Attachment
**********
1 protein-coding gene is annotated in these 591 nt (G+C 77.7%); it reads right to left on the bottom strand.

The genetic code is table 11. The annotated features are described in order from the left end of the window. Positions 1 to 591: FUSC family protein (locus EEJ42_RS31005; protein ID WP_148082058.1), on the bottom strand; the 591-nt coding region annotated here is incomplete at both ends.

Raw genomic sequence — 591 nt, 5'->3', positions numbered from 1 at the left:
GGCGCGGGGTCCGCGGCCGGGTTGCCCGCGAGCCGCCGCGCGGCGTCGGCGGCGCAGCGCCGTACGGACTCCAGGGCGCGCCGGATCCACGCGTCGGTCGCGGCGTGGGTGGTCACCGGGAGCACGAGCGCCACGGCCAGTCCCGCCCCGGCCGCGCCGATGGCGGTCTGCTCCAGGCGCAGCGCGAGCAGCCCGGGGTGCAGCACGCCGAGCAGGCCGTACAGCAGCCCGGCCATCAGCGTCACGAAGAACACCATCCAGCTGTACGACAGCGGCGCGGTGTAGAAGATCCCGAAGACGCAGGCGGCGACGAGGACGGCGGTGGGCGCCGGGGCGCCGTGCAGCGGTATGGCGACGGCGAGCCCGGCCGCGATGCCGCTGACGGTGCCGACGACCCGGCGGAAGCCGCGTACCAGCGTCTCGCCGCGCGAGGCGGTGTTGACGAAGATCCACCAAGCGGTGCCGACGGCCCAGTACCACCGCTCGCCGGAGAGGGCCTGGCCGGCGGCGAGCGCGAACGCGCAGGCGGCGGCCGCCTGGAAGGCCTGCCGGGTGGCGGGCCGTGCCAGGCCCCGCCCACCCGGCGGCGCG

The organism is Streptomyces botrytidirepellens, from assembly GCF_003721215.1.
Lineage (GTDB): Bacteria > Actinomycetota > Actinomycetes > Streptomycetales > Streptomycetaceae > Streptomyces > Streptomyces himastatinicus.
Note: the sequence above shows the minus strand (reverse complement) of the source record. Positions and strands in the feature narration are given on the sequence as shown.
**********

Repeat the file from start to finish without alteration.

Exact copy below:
1 protein-coding gene is annotated in these 591 nt (G+C 77.7%); it reads right to left on the bottom strand.

The genetic code is table 11. The annotated features are described in order from the left end of the window. Positions 1 to 591: FUSC family protein (locus EEJ42_RS31005; protein ID WP_148082058.1), on the bottom strand; the 591-nt coding region annotated here is incomplete at both ends.

Raw genomic sequence — 591 nt, 5'->3', positions numbered from 1 at the left:
GGCGCGGGGTCCGCGGCCGGGTTGCCCGCGAGCCGCCGCGCGGCGTCGGCGGCGCAGCGCCGTACGGACTCCAGGGCGCGCCGGATCCACGCGTCGGTCGCGGCGTGGGTGGTCACCGGGAGCACGAGCGCCACGGCCAGTCCCGCCCCGGCCGCGCCGATGGCGGTCTGCTCCAGGCGCAGCGCGAGCAGCCCGGGGTGCAGCACGCCGAGCAGGCCGTACAGCAGCCCGGCCATCAGCGTCACGAAGAACACCATCCAGCTGTACGACAGCGGCGCGGTGTAGAAGATCCCGAAGACGCAGGCGGCGACGAGGACGGCGGTGGGCGCCGGGGCGCCGTGCAGCGGTATGGCGACGGCGAGCCCGGCCGCGATGCCGCTGACGGTGCCGACGACCCGGCGGAAGCCGCGTACCAGCGTCTCGCCGCGCGAGGCGGTGTTGACGAAGATCCACCAAGCGGTGCCGACGGCCCAGTACCACCGCTCGCCGGAGAGGGCCTGGCCGGCGGCGAGCGCGAACGCGCAGGCGGCGGCCGCCTGGAAGGCCTGCCGGGTGGCGGGCCGTGCCAGGCCCCGCCCACCCGGCGGCGCG

The organism is Streptomyces botrytidirepellens, from assembly GCF_003721215.1.
Lineage (GTDB): Bacteria > Actinomycetota > Actinomycetes > Streptomycetales > Streptomycetaceae > Streptomyces > Streptomyces himastatinicus.
Note: the sequence above shows the minus strand (reverse complement) of the source record. Positions and strands in the feature narration are given on the sequence as shown.